Many early waterproof watches used a double-case system similar to this, and experienced similar problems. Constantly unscrewing the bezel for daily winding would result in rapid deterioration of the case's seals, so the watch's original water resistance would not last. This problem is part of the reason that self-winding watches were originally developed—a self winding watch could be sealed in its case and largely left alone.


The Dietrich Gruen watches
"nothing finer known to the watchmaker's art"

 Right:Dietrich Gruen portrait Dietrich Gruen's best-known portrait.

Dietrich died suddenly in 1911, while he and Fred were nearing the Italian coast on board the steamship Berlin. Fred was on one of his frequent business trips to Europe. His father had been suffering from a heart ailment since 1905, and was en route to a spa at Bad Nauheim, Germany, which he visited annually for treatments. Fred, who succeeded Dietrich as President, later wrote that stress was the cause of his father's death. The years since leaving the Columbus Watch Company had often been difficult, and Dietrich had refused to "take it easy" in spite of his heart problems and his doctor's orders.

"He was a lovable character," Fred wrote about his father, "a hard worker who knew his business, a square shooter, a man you could trust and fine to work with, and I will give him credit for giving George and me full swing and authority in the business. He used to say, 'I would rather have you make some mistakes as long as you don't repeat them, than not have responsibility and always be afraid to make a decision.' I am awfully glad he did that, for it gave us the opportunity to develop the ability to make our own decisions and make them quickly. If it had not been for that, we would never have gotten where we did."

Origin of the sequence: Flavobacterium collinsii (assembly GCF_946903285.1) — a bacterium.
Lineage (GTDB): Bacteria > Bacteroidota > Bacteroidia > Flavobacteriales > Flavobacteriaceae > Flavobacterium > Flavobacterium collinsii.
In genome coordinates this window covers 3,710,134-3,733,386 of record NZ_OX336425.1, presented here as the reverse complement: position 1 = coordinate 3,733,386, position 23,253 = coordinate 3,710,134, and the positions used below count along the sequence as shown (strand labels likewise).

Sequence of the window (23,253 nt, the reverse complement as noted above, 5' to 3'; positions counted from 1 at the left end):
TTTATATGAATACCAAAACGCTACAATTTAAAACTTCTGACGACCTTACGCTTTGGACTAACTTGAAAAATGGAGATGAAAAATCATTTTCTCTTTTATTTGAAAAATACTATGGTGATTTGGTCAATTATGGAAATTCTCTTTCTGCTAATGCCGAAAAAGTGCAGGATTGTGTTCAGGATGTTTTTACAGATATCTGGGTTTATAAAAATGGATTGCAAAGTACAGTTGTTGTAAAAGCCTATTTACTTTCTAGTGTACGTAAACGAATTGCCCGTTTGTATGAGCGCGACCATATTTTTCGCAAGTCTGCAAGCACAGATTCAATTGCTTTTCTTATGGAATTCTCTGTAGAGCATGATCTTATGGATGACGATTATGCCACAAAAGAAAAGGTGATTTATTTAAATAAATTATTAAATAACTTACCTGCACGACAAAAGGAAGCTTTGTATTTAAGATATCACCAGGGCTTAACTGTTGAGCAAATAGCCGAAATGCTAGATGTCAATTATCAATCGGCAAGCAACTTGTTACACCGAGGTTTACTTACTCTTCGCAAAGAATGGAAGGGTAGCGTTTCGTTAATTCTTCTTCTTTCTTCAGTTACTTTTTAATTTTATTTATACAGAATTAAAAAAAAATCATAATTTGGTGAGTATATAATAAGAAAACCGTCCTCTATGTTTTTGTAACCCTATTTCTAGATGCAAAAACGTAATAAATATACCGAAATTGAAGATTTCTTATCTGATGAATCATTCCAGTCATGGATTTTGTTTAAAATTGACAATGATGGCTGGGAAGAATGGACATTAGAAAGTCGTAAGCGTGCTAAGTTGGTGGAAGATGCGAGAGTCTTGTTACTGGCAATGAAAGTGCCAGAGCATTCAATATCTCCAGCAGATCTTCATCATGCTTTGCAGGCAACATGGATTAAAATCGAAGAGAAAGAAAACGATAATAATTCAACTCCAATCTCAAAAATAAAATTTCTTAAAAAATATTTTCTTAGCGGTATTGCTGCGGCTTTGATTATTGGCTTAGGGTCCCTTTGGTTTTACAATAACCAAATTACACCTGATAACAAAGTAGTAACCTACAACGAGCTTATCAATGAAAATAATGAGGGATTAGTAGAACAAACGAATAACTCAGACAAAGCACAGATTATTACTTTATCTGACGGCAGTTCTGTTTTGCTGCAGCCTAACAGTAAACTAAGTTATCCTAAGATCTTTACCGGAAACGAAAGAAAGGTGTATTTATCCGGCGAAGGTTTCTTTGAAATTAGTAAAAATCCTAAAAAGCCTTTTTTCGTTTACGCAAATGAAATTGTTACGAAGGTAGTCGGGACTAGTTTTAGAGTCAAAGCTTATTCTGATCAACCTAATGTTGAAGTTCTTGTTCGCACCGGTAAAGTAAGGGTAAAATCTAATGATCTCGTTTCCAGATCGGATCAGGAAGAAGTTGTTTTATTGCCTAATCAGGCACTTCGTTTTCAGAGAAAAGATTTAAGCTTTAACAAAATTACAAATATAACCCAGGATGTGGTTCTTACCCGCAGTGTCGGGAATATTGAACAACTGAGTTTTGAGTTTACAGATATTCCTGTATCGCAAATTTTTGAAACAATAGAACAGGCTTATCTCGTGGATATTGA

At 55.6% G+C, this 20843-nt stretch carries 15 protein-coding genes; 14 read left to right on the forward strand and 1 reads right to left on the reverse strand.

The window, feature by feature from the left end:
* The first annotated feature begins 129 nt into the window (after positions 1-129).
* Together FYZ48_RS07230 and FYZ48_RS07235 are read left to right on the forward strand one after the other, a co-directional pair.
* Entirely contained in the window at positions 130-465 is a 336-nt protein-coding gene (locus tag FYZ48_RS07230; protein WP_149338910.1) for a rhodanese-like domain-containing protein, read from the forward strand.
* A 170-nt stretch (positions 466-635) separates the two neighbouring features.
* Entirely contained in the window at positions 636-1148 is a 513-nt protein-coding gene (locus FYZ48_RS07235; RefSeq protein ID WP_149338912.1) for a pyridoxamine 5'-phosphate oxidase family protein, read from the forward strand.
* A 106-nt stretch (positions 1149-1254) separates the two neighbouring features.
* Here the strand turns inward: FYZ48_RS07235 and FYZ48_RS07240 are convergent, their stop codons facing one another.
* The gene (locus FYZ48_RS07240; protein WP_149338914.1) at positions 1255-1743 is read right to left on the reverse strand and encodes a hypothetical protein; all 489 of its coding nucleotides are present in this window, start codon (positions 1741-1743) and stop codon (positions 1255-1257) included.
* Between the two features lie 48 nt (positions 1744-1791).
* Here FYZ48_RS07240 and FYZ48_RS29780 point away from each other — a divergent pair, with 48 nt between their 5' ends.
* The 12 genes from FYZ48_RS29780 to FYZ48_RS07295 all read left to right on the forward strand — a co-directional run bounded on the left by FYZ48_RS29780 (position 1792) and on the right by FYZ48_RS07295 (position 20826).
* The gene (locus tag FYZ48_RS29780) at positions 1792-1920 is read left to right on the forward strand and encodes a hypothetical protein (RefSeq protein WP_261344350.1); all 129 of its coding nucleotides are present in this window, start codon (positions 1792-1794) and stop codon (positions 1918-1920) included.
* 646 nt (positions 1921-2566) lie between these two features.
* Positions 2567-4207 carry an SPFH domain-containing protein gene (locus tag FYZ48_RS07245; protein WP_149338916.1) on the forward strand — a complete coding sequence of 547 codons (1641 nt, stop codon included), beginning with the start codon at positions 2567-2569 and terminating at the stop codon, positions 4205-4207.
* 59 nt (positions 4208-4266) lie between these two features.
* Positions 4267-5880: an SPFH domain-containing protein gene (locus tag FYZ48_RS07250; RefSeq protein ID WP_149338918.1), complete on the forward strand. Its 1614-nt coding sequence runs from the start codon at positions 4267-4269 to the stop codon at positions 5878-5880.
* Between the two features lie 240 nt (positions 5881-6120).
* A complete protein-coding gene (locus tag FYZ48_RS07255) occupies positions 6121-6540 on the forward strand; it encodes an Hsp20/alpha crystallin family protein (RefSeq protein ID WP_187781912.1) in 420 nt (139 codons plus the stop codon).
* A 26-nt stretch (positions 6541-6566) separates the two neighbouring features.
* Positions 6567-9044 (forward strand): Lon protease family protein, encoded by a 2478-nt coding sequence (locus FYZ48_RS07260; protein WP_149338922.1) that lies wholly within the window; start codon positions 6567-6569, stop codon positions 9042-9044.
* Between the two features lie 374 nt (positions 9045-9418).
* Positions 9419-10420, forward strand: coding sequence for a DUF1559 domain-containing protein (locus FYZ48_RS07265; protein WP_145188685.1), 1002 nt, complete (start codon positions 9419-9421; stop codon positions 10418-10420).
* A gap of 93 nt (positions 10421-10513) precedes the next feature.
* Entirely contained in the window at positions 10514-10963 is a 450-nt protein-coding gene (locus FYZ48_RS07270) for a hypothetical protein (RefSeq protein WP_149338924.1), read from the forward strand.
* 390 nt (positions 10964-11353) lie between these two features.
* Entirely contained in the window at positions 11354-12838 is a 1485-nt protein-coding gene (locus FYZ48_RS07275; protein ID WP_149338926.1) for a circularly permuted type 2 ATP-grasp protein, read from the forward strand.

A series of new, thinner pocket watch movements had been under development, which Dietrich did not live to see put into production. In his memory, this new line of watches did not have the normal Gruen logo, but were simply signed "Dietrich Gruen" in script on the dial. These were Gruen's finest watches at the time, and were thin, elegant, and expensive. Until the advent of the 50th Anniversary watch, these were Gruen's most prestigious models.